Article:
Mira called down each hour into being by force of will, then let it pass without regret. She went through the labour in silence and as the eighth hour passed, a section of the smooth white wall softened and opened, an organic aperture through which stepped a functionary dressed in grey overalls and carrying a baton, crackling with blue light.
She stood up, stretched out her hamstrings and launched forwards, hand reaching for the bone knife and swinging her arm to aim for the functionary’s unshaven, flaccid throat. His face was clownish with surprise, but he brought the baton up, ready to catch her on top of her head and put her down. Mira had waited for this, despite the discomfort and endurance, here was where she felt most alive.
The bone knife punched through skin and windpipe as Mira turned into the blow and kicked him in the knee, breaking it with a wet snap which toppled the functionary over. She did not watch him fall, but instead snatched up the baton and sprinted for the door in the wall. Mira had seconds to make it and as she slipped towards the warm, pulsing darkness.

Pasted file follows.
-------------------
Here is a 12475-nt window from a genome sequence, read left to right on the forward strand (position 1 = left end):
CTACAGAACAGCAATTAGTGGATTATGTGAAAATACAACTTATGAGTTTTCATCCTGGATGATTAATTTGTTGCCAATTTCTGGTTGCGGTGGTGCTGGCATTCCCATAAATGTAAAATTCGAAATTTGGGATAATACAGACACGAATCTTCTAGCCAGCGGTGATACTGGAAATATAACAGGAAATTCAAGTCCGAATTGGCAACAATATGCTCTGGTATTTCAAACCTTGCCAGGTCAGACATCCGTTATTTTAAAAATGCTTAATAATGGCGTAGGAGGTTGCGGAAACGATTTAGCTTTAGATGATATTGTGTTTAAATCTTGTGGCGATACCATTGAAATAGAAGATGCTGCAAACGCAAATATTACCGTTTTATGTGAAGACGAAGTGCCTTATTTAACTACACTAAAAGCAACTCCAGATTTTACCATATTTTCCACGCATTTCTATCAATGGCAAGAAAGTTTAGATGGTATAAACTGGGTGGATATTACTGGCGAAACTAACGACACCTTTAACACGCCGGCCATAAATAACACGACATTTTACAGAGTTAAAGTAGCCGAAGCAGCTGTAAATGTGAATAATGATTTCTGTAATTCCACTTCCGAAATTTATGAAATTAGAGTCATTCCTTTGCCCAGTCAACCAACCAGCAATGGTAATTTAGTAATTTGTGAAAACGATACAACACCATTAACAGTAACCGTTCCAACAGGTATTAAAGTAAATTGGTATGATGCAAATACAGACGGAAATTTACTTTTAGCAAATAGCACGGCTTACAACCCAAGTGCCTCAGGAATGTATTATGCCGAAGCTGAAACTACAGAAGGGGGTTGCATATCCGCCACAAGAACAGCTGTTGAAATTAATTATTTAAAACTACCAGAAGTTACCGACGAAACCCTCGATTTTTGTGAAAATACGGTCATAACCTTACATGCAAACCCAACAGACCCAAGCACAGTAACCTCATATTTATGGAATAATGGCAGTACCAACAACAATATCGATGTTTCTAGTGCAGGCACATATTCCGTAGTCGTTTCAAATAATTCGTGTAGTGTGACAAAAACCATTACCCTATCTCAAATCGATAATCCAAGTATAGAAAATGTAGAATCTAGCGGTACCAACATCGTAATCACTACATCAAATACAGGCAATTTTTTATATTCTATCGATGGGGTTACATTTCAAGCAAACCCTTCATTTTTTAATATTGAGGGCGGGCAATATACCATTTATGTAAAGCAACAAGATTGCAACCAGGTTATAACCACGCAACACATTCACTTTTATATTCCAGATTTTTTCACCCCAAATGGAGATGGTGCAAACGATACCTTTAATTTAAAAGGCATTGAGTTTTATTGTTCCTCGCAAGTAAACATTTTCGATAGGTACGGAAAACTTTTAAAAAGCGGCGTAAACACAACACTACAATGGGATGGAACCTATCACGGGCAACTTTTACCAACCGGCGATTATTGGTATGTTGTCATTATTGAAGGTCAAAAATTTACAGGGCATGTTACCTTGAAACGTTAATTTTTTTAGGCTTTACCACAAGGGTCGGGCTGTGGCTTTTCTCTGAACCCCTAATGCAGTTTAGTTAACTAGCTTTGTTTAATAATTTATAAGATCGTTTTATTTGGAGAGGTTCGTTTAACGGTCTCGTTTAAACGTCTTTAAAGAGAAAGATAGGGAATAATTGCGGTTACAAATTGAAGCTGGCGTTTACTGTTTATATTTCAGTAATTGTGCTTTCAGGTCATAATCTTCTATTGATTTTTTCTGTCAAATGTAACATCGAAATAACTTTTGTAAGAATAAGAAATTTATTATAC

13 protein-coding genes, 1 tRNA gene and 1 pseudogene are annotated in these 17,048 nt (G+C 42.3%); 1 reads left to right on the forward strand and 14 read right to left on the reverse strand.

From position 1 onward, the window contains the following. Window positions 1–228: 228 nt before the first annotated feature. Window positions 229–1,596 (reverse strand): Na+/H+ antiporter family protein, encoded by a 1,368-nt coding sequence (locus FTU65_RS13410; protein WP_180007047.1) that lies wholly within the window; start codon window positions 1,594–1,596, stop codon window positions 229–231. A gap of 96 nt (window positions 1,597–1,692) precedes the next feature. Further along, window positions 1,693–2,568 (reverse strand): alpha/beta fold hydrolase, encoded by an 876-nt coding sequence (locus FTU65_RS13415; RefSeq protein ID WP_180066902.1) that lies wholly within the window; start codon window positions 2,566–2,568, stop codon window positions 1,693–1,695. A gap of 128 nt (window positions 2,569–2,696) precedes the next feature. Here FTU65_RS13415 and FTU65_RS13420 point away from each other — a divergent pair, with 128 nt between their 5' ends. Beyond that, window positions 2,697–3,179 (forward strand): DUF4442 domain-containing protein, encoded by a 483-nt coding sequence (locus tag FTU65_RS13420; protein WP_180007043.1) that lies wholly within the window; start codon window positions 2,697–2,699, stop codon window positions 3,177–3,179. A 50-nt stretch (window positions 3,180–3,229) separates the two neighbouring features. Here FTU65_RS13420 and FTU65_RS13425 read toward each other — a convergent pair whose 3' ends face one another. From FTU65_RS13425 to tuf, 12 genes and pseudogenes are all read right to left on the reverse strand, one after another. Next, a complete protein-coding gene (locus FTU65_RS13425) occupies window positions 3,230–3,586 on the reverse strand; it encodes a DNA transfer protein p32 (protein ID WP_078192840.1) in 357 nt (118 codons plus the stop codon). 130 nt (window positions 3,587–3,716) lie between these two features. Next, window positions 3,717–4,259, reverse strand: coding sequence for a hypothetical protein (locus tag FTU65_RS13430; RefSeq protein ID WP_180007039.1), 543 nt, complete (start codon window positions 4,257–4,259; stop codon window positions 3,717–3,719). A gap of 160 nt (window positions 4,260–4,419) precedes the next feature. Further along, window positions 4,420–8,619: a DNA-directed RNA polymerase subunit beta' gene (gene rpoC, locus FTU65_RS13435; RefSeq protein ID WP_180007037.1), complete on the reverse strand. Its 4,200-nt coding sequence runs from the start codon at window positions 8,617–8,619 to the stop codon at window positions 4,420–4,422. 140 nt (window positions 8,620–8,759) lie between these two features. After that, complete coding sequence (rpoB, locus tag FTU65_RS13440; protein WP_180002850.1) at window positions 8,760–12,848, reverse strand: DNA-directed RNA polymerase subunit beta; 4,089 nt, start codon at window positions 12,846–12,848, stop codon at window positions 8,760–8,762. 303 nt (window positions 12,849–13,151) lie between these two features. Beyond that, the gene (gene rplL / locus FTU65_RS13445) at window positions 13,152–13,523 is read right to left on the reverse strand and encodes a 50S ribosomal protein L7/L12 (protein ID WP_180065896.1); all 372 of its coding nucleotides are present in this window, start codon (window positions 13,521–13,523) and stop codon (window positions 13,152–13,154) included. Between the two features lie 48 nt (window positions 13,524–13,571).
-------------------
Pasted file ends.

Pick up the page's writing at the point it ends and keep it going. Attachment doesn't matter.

The tunnel teemed with humid perspiration whilst pearlescent ropes of fibre hung overhead, sending data and power through the complex. Mira turned the baton in her hand as the alarms began to scream.
She made out echoes of voices, the soft beep of attentive machines along the corridor and she moved towards them, heart racing and each limb shivering with the anticipation of violence. Another section of the corridor was padded with thick slabs of scarlet muscle, dilating and throbbing in sequence to close the distance. She made it halfway through before the muscles closed around her and she was forced to rely on what strength remained within her.
She shut her eyes and shoved forwards. The baton slipped from her grasp before she could use it on the muscles crushing her between them and she fought for every inch of progress she made.
‘THAT’S IT, MIRA. FIGHT FOR IT.’
Paul’s voice was loud but it did not hurt anymore. She kept fighting and pushing until her lungs burned and her hair was plastered to her scalp with sweat. The edges of her vision blurred as she felt herself relinquish her grasp of time. The muscles were massaging her between them, coating her in a thin film which began to shrink and tighten, contorting her limbs and tugging her hair away in gelid clumps. A scream brought it inside her mouth, softening her teeth into a thick paste which she spat away, nerves sizzling in an orchestra of agony.
Mira fought until there was nothing left. Diminished and mutated, she gave a last cry of defiance as she compacted down and all she was fled away.
They passed her over, tiny lungs working at their fullest. Denise sobbed with relief and joy as she watched her daughter with utter awe. She looked up, trembling with too much emotion at her lover, who stood there, struggling not to weep and reduced to a reverent silence. Her Mira had arrived and it was all worth it.
‘She’s perfect, Paul, you had nothing to worry about.’ she said.